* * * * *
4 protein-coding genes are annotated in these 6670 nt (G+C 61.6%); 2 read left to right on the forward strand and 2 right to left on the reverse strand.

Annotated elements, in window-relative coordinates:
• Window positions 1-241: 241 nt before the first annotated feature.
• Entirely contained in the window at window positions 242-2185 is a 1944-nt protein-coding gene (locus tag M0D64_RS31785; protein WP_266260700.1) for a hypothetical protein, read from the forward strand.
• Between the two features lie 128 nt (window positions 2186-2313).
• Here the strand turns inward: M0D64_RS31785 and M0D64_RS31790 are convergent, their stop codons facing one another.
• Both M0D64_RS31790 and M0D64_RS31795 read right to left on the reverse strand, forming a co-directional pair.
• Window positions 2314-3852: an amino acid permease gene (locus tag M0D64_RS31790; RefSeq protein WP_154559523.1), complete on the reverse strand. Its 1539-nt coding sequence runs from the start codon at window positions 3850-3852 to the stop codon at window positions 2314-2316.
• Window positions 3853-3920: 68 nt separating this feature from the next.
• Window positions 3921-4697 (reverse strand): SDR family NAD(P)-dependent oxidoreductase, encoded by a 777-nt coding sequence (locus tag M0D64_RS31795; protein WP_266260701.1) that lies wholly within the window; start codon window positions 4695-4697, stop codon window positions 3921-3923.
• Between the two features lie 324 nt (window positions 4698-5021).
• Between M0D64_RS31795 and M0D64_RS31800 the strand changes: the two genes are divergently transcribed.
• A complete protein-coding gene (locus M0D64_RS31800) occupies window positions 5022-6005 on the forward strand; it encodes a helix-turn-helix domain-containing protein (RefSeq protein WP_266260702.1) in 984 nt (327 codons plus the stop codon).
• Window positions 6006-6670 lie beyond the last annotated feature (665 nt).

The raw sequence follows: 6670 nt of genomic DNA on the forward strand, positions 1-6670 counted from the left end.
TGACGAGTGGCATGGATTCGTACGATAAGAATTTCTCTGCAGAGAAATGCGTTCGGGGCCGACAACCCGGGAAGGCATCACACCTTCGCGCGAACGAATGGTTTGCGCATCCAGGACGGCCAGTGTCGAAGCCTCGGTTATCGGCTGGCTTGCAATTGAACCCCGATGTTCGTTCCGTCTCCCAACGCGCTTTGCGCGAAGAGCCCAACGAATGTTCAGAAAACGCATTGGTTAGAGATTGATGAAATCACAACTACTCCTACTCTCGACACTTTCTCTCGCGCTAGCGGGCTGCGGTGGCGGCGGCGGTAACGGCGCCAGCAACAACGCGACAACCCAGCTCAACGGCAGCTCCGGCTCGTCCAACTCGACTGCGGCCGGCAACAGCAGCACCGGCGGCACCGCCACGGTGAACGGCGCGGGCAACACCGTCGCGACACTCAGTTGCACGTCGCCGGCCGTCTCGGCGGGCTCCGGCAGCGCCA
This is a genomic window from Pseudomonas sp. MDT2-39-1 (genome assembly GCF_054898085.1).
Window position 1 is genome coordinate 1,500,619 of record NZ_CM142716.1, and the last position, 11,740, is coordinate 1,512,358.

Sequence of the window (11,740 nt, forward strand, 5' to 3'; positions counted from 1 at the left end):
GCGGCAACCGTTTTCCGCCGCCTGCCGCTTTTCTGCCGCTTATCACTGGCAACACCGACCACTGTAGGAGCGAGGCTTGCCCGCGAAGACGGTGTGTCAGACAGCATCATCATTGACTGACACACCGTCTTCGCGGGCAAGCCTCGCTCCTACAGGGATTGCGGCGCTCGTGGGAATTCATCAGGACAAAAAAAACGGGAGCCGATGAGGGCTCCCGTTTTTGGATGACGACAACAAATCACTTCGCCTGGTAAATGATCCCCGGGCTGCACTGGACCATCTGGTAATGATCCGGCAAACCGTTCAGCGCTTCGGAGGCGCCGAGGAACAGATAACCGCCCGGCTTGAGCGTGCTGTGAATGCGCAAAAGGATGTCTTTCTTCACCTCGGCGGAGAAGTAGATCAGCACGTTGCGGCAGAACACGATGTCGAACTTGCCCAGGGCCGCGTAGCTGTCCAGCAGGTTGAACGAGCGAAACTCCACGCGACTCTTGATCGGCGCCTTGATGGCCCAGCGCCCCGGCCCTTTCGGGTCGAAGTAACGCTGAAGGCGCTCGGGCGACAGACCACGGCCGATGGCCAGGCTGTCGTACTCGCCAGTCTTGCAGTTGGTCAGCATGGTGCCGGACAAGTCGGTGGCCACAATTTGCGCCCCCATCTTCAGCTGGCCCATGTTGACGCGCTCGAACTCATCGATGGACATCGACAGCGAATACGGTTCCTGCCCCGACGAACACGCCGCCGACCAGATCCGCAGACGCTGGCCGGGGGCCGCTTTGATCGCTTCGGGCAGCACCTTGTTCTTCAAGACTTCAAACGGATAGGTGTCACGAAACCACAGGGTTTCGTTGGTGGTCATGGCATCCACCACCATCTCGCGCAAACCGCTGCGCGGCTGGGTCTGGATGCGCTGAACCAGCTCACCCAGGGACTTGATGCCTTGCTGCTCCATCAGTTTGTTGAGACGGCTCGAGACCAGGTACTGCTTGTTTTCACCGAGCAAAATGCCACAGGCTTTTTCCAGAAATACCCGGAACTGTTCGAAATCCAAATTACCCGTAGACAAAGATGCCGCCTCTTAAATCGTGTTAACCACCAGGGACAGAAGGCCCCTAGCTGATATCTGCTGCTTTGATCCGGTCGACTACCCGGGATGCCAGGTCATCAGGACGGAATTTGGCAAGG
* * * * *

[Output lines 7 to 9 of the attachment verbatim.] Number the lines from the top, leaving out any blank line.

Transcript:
• Both M0D64_RS31790 and M0D64_RS31795 read right to left on the reverse strand, forming a co-directional pair.
• Window positions 2314-3852: an amino acid permease gene (locus tag M0D64_RS31790; RefSeq protein WP_154559523.1), complete on the reverse strand. Its 1539-nt coding sequence runs from the start codon at window positions 3850-3852 to the stop codon at window positions 2314-2316.
• Window positions 3853-3920: 68 nt separating this feature from the next.